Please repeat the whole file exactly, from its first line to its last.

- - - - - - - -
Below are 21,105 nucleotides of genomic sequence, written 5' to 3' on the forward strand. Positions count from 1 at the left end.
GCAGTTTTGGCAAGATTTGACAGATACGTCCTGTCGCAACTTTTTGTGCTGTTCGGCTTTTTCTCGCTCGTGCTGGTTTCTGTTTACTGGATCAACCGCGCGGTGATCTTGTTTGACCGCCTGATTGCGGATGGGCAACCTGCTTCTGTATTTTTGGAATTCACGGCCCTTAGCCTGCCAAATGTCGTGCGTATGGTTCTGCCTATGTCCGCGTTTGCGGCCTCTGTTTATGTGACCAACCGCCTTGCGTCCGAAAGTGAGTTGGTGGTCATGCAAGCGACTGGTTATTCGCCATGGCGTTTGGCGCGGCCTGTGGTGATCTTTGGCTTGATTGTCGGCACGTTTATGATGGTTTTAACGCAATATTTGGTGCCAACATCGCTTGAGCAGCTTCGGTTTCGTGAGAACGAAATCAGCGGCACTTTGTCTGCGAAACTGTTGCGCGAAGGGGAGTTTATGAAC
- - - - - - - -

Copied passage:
Below are 21,105 nucleotides of genomic sequence, written 5' to 3' on the forward strand. Positions count from 1 at the left end.
GCAGTTTTGGCAAGATTTGACAGATACGTCCTGTCGCAACTTTTTGTGCTGTTCGGCTTTTTCTCGCTCGTGCTGGTTTCTGTTTACTGGATCAACCGCGCGGTGATCTTGTTTGACCGCCTGATTGCGGATGGGCAACCTGCTTCTGTATTTTTGGAATTCACGGCCCTTAGCCTGCCAAATGTCGTGCGTATGGTTCTGCCTATGTCCGCGTTTGCGGCCTCTGTTTATGTGACCAACCGCCTTGCGTCCGAAAGTGAGTTGGTGGTCATGCAAGCGACTGGTTATTCGCCATGGCGTTTGGCGCGGCCTGTGGTGATCTTTGGCTTGATTGTCGGCACGTTTATGATGGTTTTAACGCAATATTTGGTGCCAACATCGCTTGAGCAGCTTCGGTTTCGTGAGAACGAAATCAGCGGCACTTTGTCTGCGAAACTGTTGCGCGAAGGGGAGTTTATGAAC